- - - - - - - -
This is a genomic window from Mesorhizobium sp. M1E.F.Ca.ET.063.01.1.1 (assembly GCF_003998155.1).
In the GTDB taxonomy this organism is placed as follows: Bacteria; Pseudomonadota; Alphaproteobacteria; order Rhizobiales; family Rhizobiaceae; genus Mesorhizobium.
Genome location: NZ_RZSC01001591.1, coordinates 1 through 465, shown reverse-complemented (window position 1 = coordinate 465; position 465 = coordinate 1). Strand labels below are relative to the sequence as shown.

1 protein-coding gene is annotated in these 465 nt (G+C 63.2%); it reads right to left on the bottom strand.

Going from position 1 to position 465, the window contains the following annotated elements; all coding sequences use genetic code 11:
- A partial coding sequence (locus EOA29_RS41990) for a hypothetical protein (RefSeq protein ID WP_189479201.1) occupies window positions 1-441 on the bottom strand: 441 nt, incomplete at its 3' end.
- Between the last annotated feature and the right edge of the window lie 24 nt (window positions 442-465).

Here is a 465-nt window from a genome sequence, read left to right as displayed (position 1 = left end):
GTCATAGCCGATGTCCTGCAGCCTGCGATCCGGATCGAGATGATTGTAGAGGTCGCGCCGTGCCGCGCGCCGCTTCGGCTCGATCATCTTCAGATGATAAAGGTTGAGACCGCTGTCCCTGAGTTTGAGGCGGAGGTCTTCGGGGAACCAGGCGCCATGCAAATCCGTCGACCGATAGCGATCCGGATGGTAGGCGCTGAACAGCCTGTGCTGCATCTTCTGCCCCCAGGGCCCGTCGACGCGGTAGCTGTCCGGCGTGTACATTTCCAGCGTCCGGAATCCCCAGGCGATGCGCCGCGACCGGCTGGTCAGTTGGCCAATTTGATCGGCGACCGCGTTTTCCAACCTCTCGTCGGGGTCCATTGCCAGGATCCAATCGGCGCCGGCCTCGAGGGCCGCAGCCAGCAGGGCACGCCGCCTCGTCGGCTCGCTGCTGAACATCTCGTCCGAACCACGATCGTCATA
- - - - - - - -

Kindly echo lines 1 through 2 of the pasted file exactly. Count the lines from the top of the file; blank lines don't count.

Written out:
This is a genomic window from Mesorhizobium sp. M1E.F.Ca.ET.063.01.1.1 (assembly GCF_003998155.1).
In the GTDB taxonomy this organism is placed as follows: Bacteria; Pseudomonadota; Alphaproteobacteria; order Rhizobiales; family Rhizobiaceae; genus Mesorhizobium.